Cinzia Mutigli, a Cardiff-based artist, also a member of g39, was nominated by Sean Edwards. Her video, I’ve Danced at Parties, is installed on an intricately patterned wallpaper and stars the artist mumbling simple questions with existential importance. From time to time, she blends in the shapes and colours of the wallpaper. The artist reflects on the interchangeability of performance and everyday life. How rehearsals and repetitive movements prepare us for the act, and how the idea of preparedness creates or defeats any social anxiety... Mutigli’s performance is playful and fun, yet anxious and serious. It makes one question how much of daily life is constructed, rehearsed, performed and repeated. And, does it matter?
Rebecca Moss, creates awkward and uncomfortable situations in her three short videos. She plays with the ideas of self-mockery and absurdity and poses questions about the performativity involved in domestic gender roles. In Home Improvement, she sits as part of a kinetic machine made out of household objects, that pulls her mouth open towards the sides and makes her slowly smile. Moss manages to create an affective reaction, as this makes us also smile in a cringy way, not being sure if she is in pain or joy.
More artists who take part in the show generously and openly share their own experiences or perceptions of themselves in relation to others. Sadé Mica’s work, Parts, is a life-size depiction of the artist’s body and points at the Queer Black form in sculpture and the visual representation of marginalised people in the history of art. Katarzyna Perlak’s embroidered handkerchiefs, Bated Breaths, present proverbs or sayings relating to Britain and Poland. Saelia Aparicio’s Three dead astronauts are sculptural installations of human figures hosting some roots of plants in parts of their bodies.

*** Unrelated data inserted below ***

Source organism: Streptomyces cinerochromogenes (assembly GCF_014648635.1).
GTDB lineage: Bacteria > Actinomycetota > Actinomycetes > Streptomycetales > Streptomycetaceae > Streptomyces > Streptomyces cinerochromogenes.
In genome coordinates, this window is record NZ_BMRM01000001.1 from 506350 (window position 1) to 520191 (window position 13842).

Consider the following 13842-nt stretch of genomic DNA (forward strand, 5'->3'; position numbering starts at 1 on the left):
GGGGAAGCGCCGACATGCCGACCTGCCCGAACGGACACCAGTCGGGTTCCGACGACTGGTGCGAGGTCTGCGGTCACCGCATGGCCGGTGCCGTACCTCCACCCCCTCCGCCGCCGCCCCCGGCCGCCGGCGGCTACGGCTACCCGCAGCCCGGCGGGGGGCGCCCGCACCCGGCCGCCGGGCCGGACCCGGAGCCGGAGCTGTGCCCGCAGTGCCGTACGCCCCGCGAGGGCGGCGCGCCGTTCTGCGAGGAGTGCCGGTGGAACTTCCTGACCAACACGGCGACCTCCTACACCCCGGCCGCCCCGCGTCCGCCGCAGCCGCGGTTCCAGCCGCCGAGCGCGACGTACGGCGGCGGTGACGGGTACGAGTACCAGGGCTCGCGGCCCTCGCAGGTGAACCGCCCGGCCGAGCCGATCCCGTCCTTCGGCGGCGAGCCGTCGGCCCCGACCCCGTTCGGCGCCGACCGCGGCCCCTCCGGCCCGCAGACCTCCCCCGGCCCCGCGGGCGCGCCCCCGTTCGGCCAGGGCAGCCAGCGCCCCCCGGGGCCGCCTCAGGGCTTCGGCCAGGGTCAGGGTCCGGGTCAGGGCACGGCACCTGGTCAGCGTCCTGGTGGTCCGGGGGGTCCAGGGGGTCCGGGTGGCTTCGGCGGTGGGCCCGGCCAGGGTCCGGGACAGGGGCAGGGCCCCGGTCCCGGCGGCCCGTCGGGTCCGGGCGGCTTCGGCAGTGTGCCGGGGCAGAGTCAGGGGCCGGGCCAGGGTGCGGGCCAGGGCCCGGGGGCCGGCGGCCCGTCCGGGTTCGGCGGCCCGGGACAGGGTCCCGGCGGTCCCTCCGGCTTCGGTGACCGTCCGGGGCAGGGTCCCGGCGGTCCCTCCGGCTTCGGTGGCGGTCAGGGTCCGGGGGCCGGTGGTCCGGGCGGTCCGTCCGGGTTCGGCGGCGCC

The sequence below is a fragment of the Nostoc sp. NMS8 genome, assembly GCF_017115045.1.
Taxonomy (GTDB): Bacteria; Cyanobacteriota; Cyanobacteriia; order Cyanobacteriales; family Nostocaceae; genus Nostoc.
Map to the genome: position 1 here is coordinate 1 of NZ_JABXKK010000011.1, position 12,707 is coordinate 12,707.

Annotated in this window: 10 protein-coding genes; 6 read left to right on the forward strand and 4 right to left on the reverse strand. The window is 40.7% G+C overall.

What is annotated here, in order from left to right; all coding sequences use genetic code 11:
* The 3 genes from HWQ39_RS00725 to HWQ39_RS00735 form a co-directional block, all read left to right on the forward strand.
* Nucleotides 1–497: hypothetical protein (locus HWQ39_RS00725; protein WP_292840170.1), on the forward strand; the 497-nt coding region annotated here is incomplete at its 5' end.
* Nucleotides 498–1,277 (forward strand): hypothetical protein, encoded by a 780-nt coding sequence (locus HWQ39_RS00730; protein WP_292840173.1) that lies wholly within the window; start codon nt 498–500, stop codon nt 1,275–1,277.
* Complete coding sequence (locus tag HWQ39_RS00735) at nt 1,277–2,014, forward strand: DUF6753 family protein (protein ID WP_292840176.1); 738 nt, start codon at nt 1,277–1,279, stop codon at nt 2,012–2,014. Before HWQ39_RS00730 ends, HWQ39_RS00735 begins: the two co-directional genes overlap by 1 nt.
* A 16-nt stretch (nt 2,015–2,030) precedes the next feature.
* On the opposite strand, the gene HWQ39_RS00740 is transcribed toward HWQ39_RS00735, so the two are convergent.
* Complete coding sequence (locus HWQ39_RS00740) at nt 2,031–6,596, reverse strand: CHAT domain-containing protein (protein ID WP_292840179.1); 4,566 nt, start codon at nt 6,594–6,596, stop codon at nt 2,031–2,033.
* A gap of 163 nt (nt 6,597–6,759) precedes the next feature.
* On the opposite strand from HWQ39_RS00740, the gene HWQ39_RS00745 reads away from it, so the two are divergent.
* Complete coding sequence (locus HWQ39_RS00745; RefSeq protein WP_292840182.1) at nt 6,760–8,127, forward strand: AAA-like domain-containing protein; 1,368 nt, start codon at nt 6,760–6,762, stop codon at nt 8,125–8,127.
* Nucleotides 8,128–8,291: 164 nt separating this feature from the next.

The works that make Survey II have not been commissioned to work together. Artists were given full freedom to reflect on their current practices and experiences and make a work of art. It is supported by the national partnership led by Jerwood Arts and aims to provide a snapshot of current artistic approaches. Yet the exhibition has a harmonious narrative and there is a sense of communication and collaboration amongst the works. The personal, intimate and courageous nature of the works and the artists turns g39 into an open but safe space.
As the works were created within the last two years, it is impossible to ignore the impact of the pandemic. Červeňová says that she was emotional to see her work exhibited for the first time during the pandemic and that she felt like resurfacing as an artist. I do nowadays feel like resurfacing as an arts journalist and feel privileged to be able to see such outstanding new work and talk to artists, curators, other journalists and many more from the arts community. I extend this call to the audience also to resurface and visit Survey II in g39, Cardiff (until 11 September 2021), in Jerwood Arts in London (1 October – 13 December 2021) and Site Gallery in Sheffield (5 March – 15 May 2022).